# Problem 4002 from Crux Mathematicorum

### Problem

### Solution 1

We can prove the above statement by proving its simplified form, for $n=2:$

Let $x_1\lt x_2\,$ and $y_1\lt y_2\,$ be numbers such that $x_i+y_j$ is always in $I.\,$ Then

$\displaystyle f(x_1+y_1)+f(x_2+y_2)\ge f(x_1+y_2)+f(x_2+y_1).$

The reason why this suffices: if we choose a permutation $z_1,z_2,\ldots,z_n\,$ such that $z_i\gt z_j\,$ for some $i\lt j,\,$ then we will have

$\displaystyle f(x_i+z_i)+f(x_j+z_j)\ge f(x_i+z_j)+f(x_j+z_i).$

We would then be able to interchange $z_i$ and $z_j$ without decreasing the overall sum. Thus a permutation $z_1,z_2,\ldots,z_n\,$ that gives the largest overall sum is where $z_i\le z_j\,$ whenever $i\lt j;\,$ i.e., $z_i=y_i$ for all $i.$ Similarly, a permutation $z_1, z_2, \ldots,z_n$ that gives us the smallest overall sum is one where $z_i \ge z_j$ whenever $i \lt j;$ that is, $z_i = y_{n-i+1}\,$ for all $i.$

Now, to prove the simplified form, observe that, by the definition of convexity, for all $a,b\in I\,$ and for all $t\in[0,1],$ we have

$f(ta+(1-t)b)\le tf(a)+(1-t)f(b).$

Let $a=x_1+y_1$ and $b=x_2+y_2.\,$ Then $a\lt x_1+y_2\lt b,\,$ so for some $t\in [0,1].\,$ we have $x_1+y_2=ta+(1-t)b.\,$ From that, we have

$\begin{align} x_2+y_1&=(x_1+y_1+x_2+y_2)-(x_1+y_2)\\ &=(a+b)-(ta+(1-t)b)\\ &=(1-t)a+tb. \end{align}$

Therefore,

$\begin{align} f(x_1+y_2)+f(x_2+y_1)&=f(ta+(1-t)b)+f((1-t)a+tb)\\ &\le (tf(a)+(1-t)f(b))+((1-t)f(a)+tf(b))\\ &=f(a)+f(b)\\ &=f(x_1+y_1)+f(x_2+y_2), \end{align}$

completing the proof of the simplified claim.

### Solution 2

Let $a_k=x_{n-k+1}+y_{n-k+1}\,$ and $b_k=x_{n-k+1}+z_{n-k+1},\,$ $k=1,2,\ldots,n.\,$ Obviously, $b_1\ge b_2\ge\ldots\ge b_n,\,$ because $a_1\ge a_2\ge\ldots\ge a_n\,$ and

$\begin{align} &a_1\ge b_1\\ &a_1+a_2\ge b_1+b_2\\ &a_1+a_2+a_3\ge b_1+b_2+b_3\\ &\ldots\ldots\ldots\\ &a_1+a_2+a_3+\ldots+a_{n-1}\ge b_1+b_2+b_3+\ldots+b_{n-1}\\ &a_1+a_2+a_3+\ldots+a_n= b_1+b_2+b_3+\ldots+b_n.\\ \end{align}$

Then, the required result is a direct consequence of the *Hardy-Littlewood-Polya inequality* (more accurately, *Karamata's inequality*.)

Note that taking $f(t)=-\ln t,\,t\gt 0,\,$ we shall obtain Daniel Liu's *Reverse Rearrangement Inequality*

$\displaystyle\prod_{k=1}^n(x_k+y_k)\le\prod_{k=1}^n(x_k+z_k).$

### Solution 3

Since $x_1\leq x_2 \leq \ldots x_n $ and $y_1 \leq y_2 \leq \dots y_n$, and $f$ is convex on all combinations involved, we have, for $n=2$, since $x_1+y_1 \leq x_2+y_2$ but this does not apply to other permutations, here $(x_1+y_2)$ and $(x_2 +y_1)$:

$f(x_1+y_1)+f(x_2+y_2)\geq f(x_1+y_2)+ f(x_2+y_1) $

**Proof**: Let $x_2= x_1+\epsilon ,y_2=y_1+ \xi $, $\epsilon, \xi \geq0$,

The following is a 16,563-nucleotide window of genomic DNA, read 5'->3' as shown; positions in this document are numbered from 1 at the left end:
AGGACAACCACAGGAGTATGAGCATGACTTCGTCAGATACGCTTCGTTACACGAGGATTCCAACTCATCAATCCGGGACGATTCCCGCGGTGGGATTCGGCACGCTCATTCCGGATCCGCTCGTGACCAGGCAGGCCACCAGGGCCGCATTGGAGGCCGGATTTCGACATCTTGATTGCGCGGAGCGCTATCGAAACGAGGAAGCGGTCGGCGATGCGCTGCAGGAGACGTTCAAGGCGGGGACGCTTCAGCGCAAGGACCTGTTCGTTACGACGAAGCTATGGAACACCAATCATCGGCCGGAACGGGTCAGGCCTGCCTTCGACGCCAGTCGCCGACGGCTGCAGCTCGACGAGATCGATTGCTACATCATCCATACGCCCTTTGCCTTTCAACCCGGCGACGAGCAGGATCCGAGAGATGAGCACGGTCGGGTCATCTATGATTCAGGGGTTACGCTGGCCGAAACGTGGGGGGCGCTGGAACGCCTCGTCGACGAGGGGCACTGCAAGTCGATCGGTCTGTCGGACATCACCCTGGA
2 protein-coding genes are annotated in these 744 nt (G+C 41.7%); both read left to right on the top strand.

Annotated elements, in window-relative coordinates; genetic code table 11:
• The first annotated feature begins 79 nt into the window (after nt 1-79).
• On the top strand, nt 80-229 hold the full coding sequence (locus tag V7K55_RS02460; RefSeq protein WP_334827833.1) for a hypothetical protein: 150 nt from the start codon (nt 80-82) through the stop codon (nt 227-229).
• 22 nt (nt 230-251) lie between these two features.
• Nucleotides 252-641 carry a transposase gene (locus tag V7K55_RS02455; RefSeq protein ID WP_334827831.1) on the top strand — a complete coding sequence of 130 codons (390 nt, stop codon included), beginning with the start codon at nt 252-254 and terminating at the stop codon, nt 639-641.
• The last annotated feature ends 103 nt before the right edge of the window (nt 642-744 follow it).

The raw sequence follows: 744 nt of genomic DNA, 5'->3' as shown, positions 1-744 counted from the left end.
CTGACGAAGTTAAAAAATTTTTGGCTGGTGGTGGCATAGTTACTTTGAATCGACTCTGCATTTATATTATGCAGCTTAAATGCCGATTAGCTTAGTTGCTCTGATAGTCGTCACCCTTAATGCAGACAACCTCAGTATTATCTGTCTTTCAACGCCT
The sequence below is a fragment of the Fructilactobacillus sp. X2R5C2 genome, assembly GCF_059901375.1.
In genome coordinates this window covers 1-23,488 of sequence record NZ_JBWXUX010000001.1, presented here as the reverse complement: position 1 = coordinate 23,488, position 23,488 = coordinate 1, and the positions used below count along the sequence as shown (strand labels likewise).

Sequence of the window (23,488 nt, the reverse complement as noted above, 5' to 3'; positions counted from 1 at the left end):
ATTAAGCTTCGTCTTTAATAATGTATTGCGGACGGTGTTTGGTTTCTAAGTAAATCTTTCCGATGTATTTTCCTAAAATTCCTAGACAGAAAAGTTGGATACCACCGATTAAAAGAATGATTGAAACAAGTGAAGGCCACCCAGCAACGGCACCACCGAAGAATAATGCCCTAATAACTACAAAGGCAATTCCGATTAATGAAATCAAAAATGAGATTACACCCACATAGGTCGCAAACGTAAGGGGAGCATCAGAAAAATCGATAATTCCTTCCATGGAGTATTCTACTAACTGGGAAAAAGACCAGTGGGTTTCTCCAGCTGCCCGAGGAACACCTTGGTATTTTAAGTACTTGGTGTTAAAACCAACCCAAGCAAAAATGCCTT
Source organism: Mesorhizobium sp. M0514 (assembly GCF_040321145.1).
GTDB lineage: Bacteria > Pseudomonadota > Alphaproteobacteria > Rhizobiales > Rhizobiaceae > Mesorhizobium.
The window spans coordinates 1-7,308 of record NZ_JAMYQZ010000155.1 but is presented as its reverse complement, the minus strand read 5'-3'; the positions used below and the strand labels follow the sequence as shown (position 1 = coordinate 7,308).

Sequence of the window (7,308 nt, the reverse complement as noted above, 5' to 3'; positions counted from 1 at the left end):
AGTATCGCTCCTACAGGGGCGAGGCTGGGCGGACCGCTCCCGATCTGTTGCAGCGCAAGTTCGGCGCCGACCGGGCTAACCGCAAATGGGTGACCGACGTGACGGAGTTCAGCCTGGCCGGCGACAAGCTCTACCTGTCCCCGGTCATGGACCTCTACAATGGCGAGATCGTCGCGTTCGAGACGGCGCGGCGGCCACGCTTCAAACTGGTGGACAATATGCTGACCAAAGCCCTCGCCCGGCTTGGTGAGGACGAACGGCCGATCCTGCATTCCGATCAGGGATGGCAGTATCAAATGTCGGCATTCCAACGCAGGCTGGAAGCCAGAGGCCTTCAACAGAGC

$rhs=f\left(x_1+y_1+\xi\right)+f\left(x_1+y_1+\epsilon \right)$

$lhs=f\left(x_1+y_1+\xi+\epsilon \right)+f\left(x_1+y_1\right)$

by a convexity argument, for all values of $x$ and $x+\xi+\epsilon$ in $I$ (the range in which $f$ is convex). We can dig the argument as follows.

Expanding the rhs for both $\epsilon$ and $\xi$:

$\frac{1}{2} \xi ^2 f''\left(x_1+y_1\right)+\frac{1}{2} \epsilon ^2 f''\left(x_1+y_1\right)+\xi f'\left(x_1+y_1\right)+\epsilon f'\left(x_1+y_1\right)+2 f\left(x_1+y_1\right)$$ Expanding the lhs:$\frac{1}{2} (\xi +\epsilon )^2 f''\left(x_1+y_1\right)+(\xi +\epsilon ) f'\left(x_1+y_1\right)+2 f\left(x_1+y_1\right)$

The difference $lhs -rhs$ becomes

$lhs -rhs =\xi \epsilon f''\left(x_1+y_1\right) \geq 0$

More generally, for $j\gt i$ and $x_j \geq x_i$:

$f(x_i+y_i)+f(x_j+y_j) \geq f(x_j+y_i)+f(x_i+y_j).$

The rhs corresponds to the second inequality. Combining the maximum and the minimum gives the lowest value.

More generally, if, for $\sigma_i \gt \sigma_j$ , $x_{\sigma_i} \geq x_{\sigma_j}:$

$f(x_{\max{\sigma}}+y_{\min{\sigma}})+f(x_{\max{\sigma}-1}+y_{\min{\sigma}+1}), \ldots$

More generally, for $k> j>i$ and $x_k \geq x_j \geq x_i$:

$f(x_i+y_i)+f(x_j+y_j) \geq f(x_j+y_i)+f(x_i+y_j).$

As to the second inequality, we can show that the $\sum f(.)$ of the diagonal is the smallest of all tuples selecting one line and one column from the square matrix:

$\underline{(x_1+y_n)}\geq (x_1 +y_{n-1})\geq\ldots \geq(x_1+y_1)$

$(x_2+y_n)\geq \underline{(x_2 +y_{n-1})}\geq\ldots \geq(x_2+y_1)$

$\vdots$

$(x_n+y_n)\geq (x_n +y_{n-1})\geq\ldots \geq\underline{(x_n+y_1)}$The proof is along the lines that the underlined combinations

$f(x_1+y_n)+f(x_2+y_{n-1}) \leq f(x_1+y_{n-1})+f(x_2+y_{n}),$

and perturbating along the diagonal.

Hence $\sum f[diagonal]$ provides the smallest possible value and any randomization of the order will increase the sum.

A nitpicker might say that $f\,$ needs to be in $C^2.$ So there is a discrete version to the argument above.

### Acknowledgment

This is problem 4002 from Crux Mathematicorum, proposed by Henry Aniobi. Marian Dinca has kindly communicated to me the problem, along with the published solution by Joseph DiMuro (Solution 1) and a solution of his own (Solution 2). Solution 3 is by N. N. Taleb.

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